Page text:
On October 2 the Canadian Pipeline Advisory Council hosted an “Interactive Pipeline Tradeshow” in the cafeteria at Mount Elizabeth Middle Secondary School.
The event brought students and the public together to check out the opportunities available to people interested in joining the trades ahead of a number of pipeline proposals for the area.
Heading up the event was Lyall Nash, the chairman of the Canadian Pipeline Advisory Council.
“We represent the workers. We have four unions that supply our workers: Labourers, operating engineers, welders and teamsters. We represent the contractors that install the pipe, do all the construction. We’ve been around for 60 years and built all the major pipelines in Canada,” he said.
He said students in particular were interested in what specific jobs pipeline construction could offer.
To that he pointed to skilled workers like welders, who can get work in many fields, not just pipeline construction.
The trades are actively seeking new students into training programs because demand is currently so high.
And this is before any pipelines have received an official go-ahead for this region.
“I would think if one of these pipelines were to go, whether it’s one of the gas lines or even the Northern Gateway, yes there would be a bit of a problem,” said Nash about finding enough workers. “Right now in Alberta we have five major projects underway and employing probably in the neighbourhood of 5,000 people. People are there. We expect in B.C., because there hasn’t been any major pipelines here for a number of years, all the trades are going to do some training.”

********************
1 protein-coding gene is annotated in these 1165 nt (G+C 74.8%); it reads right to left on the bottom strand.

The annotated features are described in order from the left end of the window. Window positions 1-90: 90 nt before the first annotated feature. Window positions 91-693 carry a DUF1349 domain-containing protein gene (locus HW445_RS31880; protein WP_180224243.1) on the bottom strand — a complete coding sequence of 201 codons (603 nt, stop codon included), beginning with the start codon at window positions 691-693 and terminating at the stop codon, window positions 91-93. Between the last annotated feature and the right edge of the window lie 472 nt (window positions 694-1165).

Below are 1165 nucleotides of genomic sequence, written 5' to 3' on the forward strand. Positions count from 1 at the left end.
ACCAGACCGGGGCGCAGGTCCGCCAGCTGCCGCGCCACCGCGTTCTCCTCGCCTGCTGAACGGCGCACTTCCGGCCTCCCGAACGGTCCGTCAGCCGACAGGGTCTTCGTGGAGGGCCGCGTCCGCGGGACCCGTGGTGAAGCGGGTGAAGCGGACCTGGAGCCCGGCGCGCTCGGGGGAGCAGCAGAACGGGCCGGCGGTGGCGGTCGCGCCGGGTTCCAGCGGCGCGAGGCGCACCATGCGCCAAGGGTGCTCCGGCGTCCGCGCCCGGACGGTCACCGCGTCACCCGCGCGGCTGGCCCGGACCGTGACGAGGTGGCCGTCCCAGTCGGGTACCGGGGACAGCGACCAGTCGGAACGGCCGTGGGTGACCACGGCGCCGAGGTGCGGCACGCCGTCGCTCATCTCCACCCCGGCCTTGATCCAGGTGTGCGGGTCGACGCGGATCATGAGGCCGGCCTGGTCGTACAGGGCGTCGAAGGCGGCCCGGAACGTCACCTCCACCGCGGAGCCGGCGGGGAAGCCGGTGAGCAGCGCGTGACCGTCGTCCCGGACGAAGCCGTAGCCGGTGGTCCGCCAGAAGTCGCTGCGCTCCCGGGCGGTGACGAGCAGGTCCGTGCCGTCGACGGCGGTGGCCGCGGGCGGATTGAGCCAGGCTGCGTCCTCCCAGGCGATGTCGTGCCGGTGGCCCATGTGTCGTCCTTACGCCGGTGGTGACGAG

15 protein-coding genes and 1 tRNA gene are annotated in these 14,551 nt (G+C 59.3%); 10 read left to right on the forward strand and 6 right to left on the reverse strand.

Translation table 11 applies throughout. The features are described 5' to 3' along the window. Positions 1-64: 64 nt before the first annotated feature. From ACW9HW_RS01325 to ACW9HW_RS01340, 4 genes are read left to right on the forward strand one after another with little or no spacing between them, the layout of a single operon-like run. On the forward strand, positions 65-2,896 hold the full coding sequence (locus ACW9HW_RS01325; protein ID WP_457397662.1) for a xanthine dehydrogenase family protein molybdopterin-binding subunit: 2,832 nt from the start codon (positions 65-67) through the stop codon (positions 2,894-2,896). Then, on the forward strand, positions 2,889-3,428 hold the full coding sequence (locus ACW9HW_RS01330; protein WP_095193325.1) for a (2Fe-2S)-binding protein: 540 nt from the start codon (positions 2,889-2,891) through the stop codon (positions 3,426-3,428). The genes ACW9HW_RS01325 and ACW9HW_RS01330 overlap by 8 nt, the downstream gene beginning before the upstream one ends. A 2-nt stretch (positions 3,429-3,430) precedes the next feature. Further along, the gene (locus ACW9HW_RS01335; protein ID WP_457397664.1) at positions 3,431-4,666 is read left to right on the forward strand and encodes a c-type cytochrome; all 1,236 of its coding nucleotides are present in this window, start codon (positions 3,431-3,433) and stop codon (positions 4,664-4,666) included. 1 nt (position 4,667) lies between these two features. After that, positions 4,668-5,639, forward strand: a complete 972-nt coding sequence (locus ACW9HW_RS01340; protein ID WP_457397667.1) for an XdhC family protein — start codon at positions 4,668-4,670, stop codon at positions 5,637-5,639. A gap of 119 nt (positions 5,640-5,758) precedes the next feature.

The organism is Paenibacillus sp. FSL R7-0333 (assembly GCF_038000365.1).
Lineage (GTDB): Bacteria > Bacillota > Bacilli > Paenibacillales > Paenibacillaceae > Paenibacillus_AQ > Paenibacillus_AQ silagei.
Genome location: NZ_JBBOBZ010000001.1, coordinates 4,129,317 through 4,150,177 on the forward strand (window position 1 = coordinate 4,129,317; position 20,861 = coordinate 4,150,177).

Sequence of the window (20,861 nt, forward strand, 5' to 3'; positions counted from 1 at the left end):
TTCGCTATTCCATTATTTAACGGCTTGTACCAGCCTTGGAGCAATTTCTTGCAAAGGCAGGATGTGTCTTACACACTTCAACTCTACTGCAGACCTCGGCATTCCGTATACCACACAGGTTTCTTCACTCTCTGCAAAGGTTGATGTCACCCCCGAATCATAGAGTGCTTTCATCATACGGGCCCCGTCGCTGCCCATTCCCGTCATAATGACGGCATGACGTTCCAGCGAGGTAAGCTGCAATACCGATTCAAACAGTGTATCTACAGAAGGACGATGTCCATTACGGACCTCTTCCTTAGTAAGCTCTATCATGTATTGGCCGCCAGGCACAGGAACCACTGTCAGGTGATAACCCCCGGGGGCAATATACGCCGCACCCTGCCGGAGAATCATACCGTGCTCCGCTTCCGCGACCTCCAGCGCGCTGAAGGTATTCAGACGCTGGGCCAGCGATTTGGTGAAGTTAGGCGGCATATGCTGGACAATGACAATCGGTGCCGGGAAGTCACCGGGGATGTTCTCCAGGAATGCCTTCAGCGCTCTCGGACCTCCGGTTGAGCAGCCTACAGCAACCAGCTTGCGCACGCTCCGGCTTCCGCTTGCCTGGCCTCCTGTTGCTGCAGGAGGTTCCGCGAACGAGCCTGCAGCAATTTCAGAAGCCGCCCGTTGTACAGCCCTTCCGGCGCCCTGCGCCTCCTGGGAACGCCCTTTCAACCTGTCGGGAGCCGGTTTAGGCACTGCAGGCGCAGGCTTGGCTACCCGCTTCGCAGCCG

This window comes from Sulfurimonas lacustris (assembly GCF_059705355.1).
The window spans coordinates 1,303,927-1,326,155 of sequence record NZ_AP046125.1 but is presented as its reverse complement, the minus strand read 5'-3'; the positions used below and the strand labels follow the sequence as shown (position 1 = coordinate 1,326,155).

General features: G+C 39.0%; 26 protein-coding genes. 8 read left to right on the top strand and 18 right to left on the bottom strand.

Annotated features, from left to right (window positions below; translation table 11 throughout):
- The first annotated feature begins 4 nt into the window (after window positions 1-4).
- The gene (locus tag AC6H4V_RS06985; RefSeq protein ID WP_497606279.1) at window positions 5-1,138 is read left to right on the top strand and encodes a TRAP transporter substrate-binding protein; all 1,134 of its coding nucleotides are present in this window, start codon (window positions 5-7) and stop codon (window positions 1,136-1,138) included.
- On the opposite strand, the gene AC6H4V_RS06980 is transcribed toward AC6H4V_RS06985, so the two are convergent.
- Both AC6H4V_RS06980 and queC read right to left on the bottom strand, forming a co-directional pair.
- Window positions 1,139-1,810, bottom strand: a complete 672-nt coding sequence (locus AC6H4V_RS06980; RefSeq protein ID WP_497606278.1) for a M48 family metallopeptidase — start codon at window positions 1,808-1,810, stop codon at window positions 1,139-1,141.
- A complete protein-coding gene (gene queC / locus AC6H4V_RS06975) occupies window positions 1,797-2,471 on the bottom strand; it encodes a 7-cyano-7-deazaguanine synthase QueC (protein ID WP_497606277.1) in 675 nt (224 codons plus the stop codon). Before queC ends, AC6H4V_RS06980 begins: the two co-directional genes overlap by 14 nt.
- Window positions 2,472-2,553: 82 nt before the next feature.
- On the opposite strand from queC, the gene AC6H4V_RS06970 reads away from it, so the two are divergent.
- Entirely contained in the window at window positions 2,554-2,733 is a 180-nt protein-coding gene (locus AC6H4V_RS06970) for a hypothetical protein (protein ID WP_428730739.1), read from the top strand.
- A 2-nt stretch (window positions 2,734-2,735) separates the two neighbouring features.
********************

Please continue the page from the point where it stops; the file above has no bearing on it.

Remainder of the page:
It’s no suprise to add that Nash has no question about the ability to safely build pipelines.
“We know they can [be built safely],” he said. “The technology nowadays, the pipe is very good, the pipe is all coated in a factory and the welding is all done automatically so there’s no imperfections in the welding and with the inspection nowadays you’ve got to do a good job. Once it’s buried underground it’ll last forever.”
He said some of the pipelines they’ve constructed over the years are 60 years old and still running fine.
Among others representing their unions, Randy Grisewood was on hand, the training coordinator for the operating engineers.
A majority of pipeline jobs come under that banner, and he said jobs are being offered as fast as people can be trained.
“Crane operators, heavy duty mechanics are highest demand. We can’t keep up,” he said.
“In our training courses for heavy equipment operator, we put ten people through the class, we get more than half of them out to work right away, right at the end of the class.”
Crane operators even have a 100 per cent success rate in finding employment, he said.
Meanwhile though the demographics are changing and work demands are also pulling in far more female students than before.
Nash said that a welding course in Terrace is seeing half their enrolment from women.
“There is a shortage of workers out there so no reason the different demographics can’t take training and become part of the workforce,” he said.